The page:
Mar 27, 2009

One-career families

Posted by: Marian Salzman In: modern family

All of us are thinking about success differently than we did a year ago. In our own lives, we’ve gone from a mind-set of more, more, more to one of living within our means, making ends meet and getting a decent night’s sleep.

 

On a larger scale we hope this will translate to a general shift from selfishness to altruism, individualism to solidarity, “every man for himself” to “we’re all in this together,” cornering resources to pooling resources.

 

Families may be the most promising social group when it comes to making this kind of change work. Before 2008, jobs were relatively plentiful; families could aspire to “have it all.” And if they didn’t, they could pretty conveniently engineer a split. Success had a lot of “self” in it (self-expression, self-development, self-realization).  But now, no longer. Now jobs and money are much less plentiful, assets have shrunk in value, and it makes a lot more sense for families to stick together, pool resources and seek success collectively.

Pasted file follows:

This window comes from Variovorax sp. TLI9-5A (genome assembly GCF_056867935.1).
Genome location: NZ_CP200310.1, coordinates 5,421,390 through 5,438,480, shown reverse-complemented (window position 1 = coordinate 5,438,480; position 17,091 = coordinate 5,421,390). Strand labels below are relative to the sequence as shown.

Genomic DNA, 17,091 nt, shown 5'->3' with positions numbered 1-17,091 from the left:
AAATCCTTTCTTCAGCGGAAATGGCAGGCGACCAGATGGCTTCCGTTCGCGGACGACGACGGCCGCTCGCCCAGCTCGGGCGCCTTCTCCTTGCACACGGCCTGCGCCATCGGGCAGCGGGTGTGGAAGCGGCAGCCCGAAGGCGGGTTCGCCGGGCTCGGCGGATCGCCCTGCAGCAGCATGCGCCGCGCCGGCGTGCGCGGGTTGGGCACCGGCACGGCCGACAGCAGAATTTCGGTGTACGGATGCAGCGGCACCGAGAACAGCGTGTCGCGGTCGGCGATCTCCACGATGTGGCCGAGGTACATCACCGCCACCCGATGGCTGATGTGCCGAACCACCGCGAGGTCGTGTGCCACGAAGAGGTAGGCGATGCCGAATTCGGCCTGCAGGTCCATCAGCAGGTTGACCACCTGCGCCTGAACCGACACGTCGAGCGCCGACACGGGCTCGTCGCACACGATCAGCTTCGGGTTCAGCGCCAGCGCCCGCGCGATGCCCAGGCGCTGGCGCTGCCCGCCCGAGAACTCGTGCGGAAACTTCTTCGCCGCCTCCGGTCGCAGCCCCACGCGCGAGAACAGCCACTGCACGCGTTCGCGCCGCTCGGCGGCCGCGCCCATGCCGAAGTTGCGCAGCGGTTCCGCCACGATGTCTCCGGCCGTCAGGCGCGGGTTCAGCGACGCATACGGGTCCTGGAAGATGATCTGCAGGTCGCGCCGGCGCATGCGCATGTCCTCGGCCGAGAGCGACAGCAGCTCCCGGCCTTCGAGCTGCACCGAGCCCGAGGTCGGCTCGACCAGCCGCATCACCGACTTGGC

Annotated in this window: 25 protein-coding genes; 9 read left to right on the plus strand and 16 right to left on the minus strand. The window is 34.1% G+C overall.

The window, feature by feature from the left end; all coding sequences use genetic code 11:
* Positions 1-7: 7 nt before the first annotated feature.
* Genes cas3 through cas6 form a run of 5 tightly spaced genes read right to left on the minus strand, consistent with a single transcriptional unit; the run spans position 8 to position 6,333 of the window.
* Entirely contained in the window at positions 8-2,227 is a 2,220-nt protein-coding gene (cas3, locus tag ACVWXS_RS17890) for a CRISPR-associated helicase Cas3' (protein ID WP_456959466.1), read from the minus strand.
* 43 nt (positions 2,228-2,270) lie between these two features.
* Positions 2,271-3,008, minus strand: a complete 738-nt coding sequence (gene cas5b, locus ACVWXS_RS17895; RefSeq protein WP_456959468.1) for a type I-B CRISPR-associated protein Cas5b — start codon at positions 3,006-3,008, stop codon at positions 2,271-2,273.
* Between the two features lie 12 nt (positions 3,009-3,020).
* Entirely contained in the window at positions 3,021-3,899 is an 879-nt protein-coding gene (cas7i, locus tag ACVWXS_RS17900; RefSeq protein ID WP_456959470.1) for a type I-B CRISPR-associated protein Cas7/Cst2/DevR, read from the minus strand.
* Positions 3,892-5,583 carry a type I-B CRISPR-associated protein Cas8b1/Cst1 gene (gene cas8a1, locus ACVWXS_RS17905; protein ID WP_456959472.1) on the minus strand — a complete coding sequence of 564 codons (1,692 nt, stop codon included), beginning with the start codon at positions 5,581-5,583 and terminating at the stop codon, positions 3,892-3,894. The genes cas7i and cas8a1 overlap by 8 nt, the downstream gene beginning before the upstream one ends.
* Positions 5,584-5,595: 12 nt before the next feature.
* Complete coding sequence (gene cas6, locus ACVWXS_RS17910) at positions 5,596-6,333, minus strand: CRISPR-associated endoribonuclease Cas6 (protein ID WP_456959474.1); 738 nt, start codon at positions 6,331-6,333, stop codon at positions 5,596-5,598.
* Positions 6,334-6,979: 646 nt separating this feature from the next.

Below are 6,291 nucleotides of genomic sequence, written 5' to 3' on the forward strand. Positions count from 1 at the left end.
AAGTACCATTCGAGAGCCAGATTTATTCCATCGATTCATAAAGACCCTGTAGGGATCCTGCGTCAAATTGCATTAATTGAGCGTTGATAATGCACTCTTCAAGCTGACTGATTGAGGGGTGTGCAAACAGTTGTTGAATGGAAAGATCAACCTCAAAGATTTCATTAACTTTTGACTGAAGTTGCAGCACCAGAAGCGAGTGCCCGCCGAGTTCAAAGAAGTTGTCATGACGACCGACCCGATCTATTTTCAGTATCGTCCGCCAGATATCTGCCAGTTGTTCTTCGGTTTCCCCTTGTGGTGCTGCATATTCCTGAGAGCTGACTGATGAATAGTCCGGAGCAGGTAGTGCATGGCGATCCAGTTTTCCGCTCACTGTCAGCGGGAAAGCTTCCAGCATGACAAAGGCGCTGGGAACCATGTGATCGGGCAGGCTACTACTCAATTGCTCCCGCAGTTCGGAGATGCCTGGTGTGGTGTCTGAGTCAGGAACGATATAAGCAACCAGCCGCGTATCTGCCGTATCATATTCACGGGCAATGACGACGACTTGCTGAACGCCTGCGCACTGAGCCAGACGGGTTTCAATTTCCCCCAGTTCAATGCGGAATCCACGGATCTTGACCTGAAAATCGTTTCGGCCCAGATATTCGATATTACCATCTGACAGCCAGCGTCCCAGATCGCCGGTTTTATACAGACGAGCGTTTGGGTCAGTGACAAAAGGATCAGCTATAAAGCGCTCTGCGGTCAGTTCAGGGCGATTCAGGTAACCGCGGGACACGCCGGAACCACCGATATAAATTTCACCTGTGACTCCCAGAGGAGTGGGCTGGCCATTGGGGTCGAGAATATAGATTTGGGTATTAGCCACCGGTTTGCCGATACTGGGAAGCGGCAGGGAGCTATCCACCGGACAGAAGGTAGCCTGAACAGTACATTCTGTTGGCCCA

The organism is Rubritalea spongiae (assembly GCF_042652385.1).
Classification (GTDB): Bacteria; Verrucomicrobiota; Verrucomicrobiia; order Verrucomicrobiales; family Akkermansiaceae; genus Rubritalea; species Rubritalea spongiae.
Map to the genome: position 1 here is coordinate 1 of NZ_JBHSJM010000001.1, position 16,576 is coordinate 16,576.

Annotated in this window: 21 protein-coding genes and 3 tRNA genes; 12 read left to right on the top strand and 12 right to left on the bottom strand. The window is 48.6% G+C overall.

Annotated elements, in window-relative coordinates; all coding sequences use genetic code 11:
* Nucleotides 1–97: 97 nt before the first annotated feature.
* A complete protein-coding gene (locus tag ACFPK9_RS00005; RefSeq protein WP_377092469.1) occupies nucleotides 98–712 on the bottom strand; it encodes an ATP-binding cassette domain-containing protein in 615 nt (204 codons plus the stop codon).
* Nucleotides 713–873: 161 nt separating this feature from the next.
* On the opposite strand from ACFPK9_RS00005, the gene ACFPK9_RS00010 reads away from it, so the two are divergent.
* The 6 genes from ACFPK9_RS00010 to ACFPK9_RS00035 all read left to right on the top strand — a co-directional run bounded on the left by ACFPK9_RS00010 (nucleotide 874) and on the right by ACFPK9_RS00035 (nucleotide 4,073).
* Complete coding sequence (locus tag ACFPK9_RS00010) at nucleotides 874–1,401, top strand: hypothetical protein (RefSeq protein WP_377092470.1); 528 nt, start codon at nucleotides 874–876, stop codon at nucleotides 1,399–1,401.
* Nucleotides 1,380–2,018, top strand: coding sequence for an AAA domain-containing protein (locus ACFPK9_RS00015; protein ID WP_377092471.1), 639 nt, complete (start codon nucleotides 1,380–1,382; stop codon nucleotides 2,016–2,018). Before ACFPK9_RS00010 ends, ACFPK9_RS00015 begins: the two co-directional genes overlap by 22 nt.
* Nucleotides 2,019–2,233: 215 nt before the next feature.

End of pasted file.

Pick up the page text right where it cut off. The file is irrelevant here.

The dynamic of success within the family is changing, too. Over the past several decades, the traditional income structure shifted from a single earner (the man) to double earners, and now we are moving back to a single earner in a lot of cases. The difference? There is no longer an assumption that a man is the head of household income. Women are better educated and have higher earning potential than ever. And plenty of women have equal or better employment security than their partner. When the economy is shedding jobs, it makes sense for households to go for a single-earner strategy and support whoever has the best prospects at the time, regardless of gender. That may be tough for some men to accept, especially those in an older age bracket. But in the tougher post-2008 environment, and in a world of ever-increasing power and potential for women, the terms of tradition have changed. Basic survival will be served by developing a flexible family strategy, with partners willing to swap roles as circumstances change, sharing the burdens and the rewards.

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